MIAMI GARDENS, Fla. – Once again, they had the chance to run through the smoke. To gather and reconnect with each other and their coaches. To honor teammates no longer with them.
On Saturday night while the current Hurricanes earned their biggest win of the season with a 31-30 upset of then 18th-ranked North Carolina State, from high above, the members of Miami’s 2001 national championship team watched and reconnected.
And at halftime, they themselves took the field at Hard Rock Stadium to celebrate the 20th anniversary of their undefeated season, their title and all of the glory that came with it.
“It was such a special time,” said former coach Larry Coker, who led the Hurricanes through that perfect 12-0 season. “Just a rare time that you’re honored to be a part of. It was a great group of guys and I am just excited to be here…To say hello to the players again, to talk to them, find out about their lives a little bit and have fun with them, it’s just a special moment. I feel so blessed to have been part of this team. It was a great experience.”
It was also a team whose accomplishments have been unmatched.
The 2001 Hurricanes, widely regarded as the greatest college football team of all time, beat opponents by an average of 33.2 points per game, the largest average margin of victory in UM history. It was a team whose defense led the nation in pass defense, scoring defense and turnover margin. And its roster full of stars produced 38 players who’d go on to the NFL.
The team included 17 future first-round draft picks and 22 future All-Pro honorees. One player – former safety Ed Reed, now Miami football’s Chief of Staff – has been inducted into both the Pro Football Hall of Fame and the College Football Hall of Fame.
“It’s the standard at this program and it gives you something to aim for every day,” Hurricanes head coach Manny Diaz said. “Having guys like Ed and Mike [Rumph] still in the building, they can tell you the stories. Everyone remembers the finish, but the great story is the build and what it took to get that team and their climb up to greatness. That’s the blueprint of the program.”
And while on Saturday, the Hurricanes celebrated that build and all of their accomplishments, many said it wasn’t just what they did on the field that made that season so incredibly memorable.
“The brotherhood really was and is something special,” former center Brett Romberg said. “It’s been talked about in NFL locker rooms. Guys are always asking ‘What’s so special about that place?’ and it’s hard to articulate it unless you’ve really gone through it. That’s why we always say, ‘It’s a Miami thing and you wouldn’t understand.’”
Added former right tackle Joaquin Gonzalez, “Everybody talks about the bond. Bonds can be created anywhere and any place. I think one of the surest things that gets people close is when people go through something together. When we were here in ’97, it wasn’t sugar cookies and daisies…Our weight room, literally, I could touch the ceiling. It was no more than 1,500, maybe 1,800 square feet. It was like a dungeon. It was so grimy. It was so like a Rocky movie and you just embraced that. You’d look to the side and you’d see guys suffering through a massive squat day and then having to run 60 110 [sprints] thinking ‘How are we going to do this?’ and you did it…Going through all of that just bonds you for life. Different people experiencing different things and for us, being there and going through that is what brought us close together.”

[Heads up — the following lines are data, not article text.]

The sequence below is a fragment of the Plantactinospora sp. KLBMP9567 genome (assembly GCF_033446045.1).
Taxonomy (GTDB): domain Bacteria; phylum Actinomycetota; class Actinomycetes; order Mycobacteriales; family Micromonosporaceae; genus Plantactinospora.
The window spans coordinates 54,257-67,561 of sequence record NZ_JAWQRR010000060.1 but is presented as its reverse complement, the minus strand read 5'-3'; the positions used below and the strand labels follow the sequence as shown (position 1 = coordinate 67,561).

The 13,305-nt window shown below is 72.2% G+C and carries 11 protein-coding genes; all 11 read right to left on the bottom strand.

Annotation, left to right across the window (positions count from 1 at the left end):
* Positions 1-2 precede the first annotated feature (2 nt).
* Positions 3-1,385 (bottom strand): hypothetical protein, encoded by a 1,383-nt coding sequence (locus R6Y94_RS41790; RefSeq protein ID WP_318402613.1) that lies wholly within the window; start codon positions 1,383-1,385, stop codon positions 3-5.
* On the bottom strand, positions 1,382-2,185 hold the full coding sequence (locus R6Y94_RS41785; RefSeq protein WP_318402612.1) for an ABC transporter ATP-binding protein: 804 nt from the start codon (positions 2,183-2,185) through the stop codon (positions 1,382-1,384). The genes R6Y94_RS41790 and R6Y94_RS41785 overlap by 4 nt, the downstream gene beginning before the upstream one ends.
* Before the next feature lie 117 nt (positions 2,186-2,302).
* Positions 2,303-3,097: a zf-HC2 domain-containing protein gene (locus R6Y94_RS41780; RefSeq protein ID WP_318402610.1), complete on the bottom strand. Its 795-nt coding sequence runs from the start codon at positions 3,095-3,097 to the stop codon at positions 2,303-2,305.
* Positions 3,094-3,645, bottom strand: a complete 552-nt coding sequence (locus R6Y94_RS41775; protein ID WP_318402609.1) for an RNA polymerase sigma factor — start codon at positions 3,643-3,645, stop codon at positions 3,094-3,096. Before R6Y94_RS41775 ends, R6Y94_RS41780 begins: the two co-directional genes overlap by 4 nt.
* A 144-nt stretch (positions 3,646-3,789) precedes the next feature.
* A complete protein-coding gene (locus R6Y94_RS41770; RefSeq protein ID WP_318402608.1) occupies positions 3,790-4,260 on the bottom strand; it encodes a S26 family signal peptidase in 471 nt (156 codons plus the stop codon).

It wasn’t just the work of preparing for that one season that the Hurricanes said brought them together. As many of the veterans on that team recalled, it was the struggle of going through a losing season in 1997, when some arrived at Miami, that made their 2001 run all the sweeter.
It was a time at Miami that still means so much to Hurricanes fans, something the team experienced again during its weekend in South Florida.
Coker and his wife, Dianna, chuckled when sharing how many times Hurricanes fans stopped them to say hello in the lobby of their hotel. And Gonzalez and former right guard Martin Bibla had a Saturday-morning game of pickleball at a local park interrupted multiple times by Miami fans who wanted to say thanked them for the memories they helped create.
“We’re 20 years removed from that and we had passersby saying thank you to us,” Bibla said with a laugh. “That’s incredible. It almost seems presidential. Like, ‘Thank you for your service’ and I was like ‘We didn’t do anything but play a game. We played a game.’ But it was special and surreal.”
The weekend, as memorable as it was, did have a few somber moments.
When the players took the field Saturday night, virtually all of them wore jerseys honoring their fallen teammate Sean Taylor, while Taylor’s daughter, Jackie, and her mother Jackie were in attendance Saturday to spend time with Sean’s teammates.
And before the game, the team and their guests held a moment of silence for Taylor and for their late teammates Chris Campbell and Carlos Joseph.
It was one more sign of the bond the team still shares, a reminder of how much they all mean to each other, even 20 years later.
“Not all family bonds are created by blood. It’s about the pride you have in each other, in everybody’s lives and what they’ve done to grow you as a person,” Bibla said. “It takes a village to raise a person and the village of Miami, as big and small as it can be, made a world of difference and shaped every one of us…It’s the men that we are and the lives that we live and the relationships that we built…Twenty years removed and we all come back, we all have the same memories, the same stories, the same bonds. That’s unbreakable.”